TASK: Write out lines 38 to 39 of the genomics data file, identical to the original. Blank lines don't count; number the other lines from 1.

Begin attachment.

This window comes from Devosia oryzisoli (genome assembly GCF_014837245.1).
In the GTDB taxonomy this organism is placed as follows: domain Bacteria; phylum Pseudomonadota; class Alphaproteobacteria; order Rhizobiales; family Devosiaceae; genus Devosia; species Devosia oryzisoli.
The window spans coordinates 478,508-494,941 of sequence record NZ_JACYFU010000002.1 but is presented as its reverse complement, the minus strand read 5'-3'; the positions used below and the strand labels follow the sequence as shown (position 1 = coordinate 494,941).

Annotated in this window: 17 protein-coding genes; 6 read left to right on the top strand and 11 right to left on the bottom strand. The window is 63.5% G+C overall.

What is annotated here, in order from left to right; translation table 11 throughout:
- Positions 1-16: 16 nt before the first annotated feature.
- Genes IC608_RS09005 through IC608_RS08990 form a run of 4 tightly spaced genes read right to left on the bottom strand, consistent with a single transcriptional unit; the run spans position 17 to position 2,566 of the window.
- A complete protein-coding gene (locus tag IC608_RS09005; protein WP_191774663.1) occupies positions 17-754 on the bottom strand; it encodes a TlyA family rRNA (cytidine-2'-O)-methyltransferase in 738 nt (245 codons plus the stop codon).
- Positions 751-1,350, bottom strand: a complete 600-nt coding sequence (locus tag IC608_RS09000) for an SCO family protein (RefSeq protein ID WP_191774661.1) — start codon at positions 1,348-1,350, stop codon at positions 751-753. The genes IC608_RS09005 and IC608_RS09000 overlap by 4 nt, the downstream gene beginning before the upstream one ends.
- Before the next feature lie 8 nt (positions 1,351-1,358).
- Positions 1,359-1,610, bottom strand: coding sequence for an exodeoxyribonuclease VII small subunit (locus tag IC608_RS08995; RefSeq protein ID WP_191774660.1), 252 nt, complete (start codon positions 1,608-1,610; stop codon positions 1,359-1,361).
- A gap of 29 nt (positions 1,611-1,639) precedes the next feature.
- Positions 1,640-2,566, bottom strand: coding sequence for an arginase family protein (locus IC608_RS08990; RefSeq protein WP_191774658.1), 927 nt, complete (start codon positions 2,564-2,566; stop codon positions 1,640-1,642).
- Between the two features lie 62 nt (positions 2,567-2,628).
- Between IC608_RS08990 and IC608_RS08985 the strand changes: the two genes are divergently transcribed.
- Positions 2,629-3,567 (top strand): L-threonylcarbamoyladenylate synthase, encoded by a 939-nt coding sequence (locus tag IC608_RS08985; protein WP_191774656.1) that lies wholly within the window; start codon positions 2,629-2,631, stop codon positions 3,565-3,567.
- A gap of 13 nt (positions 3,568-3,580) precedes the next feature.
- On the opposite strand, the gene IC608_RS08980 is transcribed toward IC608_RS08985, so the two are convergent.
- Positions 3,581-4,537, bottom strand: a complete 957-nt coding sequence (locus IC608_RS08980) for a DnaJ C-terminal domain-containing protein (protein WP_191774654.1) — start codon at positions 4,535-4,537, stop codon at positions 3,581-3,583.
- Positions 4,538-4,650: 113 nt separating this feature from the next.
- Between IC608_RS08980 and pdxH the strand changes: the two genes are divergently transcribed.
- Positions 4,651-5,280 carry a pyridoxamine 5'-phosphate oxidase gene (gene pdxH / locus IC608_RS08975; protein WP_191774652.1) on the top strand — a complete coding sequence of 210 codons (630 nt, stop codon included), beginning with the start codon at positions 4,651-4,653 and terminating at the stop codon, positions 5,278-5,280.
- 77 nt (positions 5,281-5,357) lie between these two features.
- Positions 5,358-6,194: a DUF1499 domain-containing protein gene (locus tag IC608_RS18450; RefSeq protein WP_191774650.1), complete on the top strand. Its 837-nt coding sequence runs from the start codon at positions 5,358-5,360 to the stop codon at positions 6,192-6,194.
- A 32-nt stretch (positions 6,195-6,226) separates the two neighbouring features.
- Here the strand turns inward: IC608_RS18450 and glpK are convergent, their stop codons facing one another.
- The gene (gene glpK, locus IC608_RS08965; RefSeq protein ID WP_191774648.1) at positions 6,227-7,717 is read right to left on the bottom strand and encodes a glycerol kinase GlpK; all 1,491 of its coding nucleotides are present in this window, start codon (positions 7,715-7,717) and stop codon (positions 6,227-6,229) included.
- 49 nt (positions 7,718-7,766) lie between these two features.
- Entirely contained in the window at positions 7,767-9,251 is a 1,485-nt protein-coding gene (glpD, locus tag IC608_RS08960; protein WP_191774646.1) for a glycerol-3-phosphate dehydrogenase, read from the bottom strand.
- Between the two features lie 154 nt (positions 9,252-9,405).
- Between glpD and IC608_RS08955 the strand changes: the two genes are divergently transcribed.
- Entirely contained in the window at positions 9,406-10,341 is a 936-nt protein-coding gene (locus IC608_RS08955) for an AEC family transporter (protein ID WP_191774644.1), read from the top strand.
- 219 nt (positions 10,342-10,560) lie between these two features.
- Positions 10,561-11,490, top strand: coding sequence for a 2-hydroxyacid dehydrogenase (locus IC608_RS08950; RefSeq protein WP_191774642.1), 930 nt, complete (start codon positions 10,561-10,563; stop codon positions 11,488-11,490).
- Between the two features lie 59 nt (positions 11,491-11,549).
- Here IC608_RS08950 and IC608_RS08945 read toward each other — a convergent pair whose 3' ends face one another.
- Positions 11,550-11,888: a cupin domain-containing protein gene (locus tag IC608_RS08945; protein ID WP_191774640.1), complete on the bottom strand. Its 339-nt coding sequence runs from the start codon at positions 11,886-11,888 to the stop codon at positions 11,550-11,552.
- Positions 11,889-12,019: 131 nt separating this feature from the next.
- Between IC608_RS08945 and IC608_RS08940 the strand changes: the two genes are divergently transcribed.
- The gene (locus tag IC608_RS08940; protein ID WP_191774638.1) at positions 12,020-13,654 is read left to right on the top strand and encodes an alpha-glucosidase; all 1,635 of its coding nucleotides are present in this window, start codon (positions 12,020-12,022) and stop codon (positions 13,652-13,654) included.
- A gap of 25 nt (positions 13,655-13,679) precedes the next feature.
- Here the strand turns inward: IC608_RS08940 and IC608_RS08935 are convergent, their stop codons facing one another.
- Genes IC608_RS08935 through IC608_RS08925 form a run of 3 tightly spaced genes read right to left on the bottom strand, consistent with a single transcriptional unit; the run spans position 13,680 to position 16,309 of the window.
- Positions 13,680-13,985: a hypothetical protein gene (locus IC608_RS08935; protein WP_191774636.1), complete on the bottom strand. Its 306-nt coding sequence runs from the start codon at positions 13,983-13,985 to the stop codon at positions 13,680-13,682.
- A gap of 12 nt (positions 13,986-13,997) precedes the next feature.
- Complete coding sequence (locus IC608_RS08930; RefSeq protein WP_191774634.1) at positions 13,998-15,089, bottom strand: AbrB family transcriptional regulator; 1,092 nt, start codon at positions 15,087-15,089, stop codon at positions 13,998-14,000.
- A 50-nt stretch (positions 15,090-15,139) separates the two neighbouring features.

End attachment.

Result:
- Positions 11,889-12,019: 131 nt separating this feature from the next.
- Between IC608_RS08945 and IC608_RS08940 the strand changes: the two genes are divergently transcribed.